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When a runtime error occurs with a program in language likes C or C++ using GCC/G++, it just crashes the process. When it occurs with a program in language like Rust or Golang, a detailed error message will be given.

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It's a matter of design.

When a program runs (whether it is compiled or interpreted, it does not really matter), it is executed in an enveloping runtime environment. When an error occurs, the enveloping runtime environment may or may not be equipped with figuring out how exactly the program got to the error.

Two possible design choices are:

  1. Keep the runtime environment minimal and do not bother printing out nice error messages when the program crashes. If the programmer wants to figure out what happened, they can run a debugger.

  2. Be friendly to the programmer and equip the program with tracebacks and printing of informative error messages. This makes the runtime environment larger, and possibly incurs a small cost in efficiency and memory conspumption, but it also shortens development time, as one can often see directly from the error message what needs to be fixed.

The first choice made more sense decades ago, when computers had little memory and CPU time was more valuable than programmer time. The second choice makes more sense nowadays, when development time is precious and it usually does not matter if an executable contains extra code for handling errors.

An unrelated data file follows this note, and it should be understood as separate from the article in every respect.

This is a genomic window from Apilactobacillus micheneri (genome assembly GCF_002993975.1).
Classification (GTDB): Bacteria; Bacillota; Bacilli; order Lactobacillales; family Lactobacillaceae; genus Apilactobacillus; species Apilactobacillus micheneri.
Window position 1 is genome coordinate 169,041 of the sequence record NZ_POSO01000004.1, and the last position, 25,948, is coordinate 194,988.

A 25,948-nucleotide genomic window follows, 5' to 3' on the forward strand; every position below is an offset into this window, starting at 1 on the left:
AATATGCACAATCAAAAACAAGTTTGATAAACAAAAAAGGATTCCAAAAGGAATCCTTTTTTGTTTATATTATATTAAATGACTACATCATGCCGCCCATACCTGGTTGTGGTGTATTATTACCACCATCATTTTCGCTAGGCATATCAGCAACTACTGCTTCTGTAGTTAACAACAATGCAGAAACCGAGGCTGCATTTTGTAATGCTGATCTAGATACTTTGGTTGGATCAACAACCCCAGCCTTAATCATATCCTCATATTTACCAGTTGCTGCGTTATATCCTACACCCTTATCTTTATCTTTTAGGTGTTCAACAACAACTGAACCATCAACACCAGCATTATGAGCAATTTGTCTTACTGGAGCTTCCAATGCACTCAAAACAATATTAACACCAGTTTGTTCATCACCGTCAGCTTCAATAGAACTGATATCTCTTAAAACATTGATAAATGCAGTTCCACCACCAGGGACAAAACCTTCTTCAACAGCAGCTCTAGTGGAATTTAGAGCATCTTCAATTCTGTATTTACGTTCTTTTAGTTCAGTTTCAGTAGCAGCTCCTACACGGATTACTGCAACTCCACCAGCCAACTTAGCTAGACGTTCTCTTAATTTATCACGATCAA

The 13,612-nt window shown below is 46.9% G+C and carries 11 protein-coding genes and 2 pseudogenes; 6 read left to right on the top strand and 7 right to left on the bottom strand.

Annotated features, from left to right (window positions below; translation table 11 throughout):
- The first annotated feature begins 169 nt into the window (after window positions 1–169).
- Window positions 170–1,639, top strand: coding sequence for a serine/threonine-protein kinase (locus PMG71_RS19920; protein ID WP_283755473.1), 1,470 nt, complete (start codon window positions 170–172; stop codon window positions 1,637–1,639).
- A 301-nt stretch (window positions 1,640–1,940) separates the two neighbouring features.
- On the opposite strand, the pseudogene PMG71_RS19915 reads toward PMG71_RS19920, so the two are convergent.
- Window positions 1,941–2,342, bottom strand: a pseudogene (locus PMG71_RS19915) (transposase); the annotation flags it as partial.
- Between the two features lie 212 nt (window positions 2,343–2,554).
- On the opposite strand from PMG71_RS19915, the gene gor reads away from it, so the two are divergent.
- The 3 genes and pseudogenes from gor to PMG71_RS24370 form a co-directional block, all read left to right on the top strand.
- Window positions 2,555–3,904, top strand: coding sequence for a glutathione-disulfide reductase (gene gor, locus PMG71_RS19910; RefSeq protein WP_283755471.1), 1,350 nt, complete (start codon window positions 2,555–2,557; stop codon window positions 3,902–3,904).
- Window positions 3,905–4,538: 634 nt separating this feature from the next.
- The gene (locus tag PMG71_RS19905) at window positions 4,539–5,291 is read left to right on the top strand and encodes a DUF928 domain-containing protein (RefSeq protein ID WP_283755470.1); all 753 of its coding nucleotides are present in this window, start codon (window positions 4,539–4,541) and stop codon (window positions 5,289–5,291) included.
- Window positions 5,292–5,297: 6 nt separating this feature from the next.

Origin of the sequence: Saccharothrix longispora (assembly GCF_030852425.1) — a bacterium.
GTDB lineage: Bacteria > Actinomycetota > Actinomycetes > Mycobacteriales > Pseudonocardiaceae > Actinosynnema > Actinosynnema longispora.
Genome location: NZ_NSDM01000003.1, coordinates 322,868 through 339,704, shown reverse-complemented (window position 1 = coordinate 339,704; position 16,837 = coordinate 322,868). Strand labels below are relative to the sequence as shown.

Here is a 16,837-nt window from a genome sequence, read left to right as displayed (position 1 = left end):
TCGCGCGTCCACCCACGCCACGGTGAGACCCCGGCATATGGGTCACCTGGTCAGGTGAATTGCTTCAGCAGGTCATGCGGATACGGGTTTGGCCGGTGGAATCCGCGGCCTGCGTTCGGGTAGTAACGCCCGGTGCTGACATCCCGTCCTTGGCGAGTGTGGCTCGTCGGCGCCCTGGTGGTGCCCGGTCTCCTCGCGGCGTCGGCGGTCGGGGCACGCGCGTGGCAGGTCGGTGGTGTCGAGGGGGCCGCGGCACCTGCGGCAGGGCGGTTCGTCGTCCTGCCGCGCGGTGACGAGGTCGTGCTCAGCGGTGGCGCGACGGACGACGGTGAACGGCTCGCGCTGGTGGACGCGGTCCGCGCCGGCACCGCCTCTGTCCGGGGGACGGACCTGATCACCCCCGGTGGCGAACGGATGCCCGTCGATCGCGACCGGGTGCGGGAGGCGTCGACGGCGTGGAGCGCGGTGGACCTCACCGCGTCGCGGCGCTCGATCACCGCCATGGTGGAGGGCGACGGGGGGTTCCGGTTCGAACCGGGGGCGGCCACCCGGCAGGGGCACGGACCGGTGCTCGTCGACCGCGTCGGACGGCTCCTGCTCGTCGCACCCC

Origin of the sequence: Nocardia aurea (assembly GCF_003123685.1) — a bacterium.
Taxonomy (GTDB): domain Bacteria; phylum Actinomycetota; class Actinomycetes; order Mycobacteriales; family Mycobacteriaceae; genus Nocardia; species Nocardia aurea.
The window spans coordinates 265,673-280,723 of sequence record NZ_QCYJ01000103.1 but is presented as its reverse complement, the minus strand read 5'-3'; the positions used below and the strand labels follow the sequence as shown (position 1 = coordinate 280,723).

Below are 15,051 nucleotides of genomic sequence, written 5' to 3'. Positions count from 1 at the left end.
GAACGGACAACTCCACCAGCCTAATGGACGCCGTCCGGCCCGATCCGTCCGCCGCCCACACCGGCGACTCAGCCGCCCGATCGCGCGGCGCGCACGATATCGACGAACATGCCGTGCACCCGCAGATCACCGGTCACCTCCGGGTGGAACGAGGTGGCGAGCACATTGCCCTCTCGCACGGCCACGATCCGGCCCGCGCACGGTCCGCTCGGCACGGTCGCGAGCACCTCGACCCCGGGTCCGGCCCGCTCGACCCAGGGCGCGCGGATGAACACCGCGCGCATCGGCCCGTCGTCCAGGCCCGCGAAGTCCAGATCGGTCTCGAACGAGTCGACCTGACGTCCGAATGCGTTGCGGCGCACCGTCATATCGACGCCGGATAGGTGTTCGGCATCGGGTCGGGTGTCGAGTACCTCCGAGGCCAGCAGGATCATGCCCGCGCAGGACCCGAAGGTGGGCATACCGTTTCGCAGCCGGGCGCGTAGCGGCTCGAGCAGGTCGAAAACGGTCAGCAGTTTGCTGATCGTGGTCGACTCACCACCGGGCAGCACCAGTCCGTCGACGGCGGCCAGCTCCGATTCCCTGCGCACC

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If you compile with debugging information and have a debugger installed, the debugger will show you the line that caused the crash in context, the stack, the status of other threads, the values of local and global variables and any heap objects they may point to, etc. You may be able to set a breakpoint before the error location, restart the process, and single-step to see how the error comes about. It's much more useful than a traceback.

Printing a traceback on failure amounts to copying a limited subset of the debugger into each compiled executable. It's possible, but there's no tradition of doing it in the C and C++ world. It's assumed that if you know how to read tracebacks, you'll use the debugger.

C and C++ implementations often do show error messages (without tracebacks) for assertion failures, and sometimes for some other errors like division by zero, if there's no debugger to handle them.

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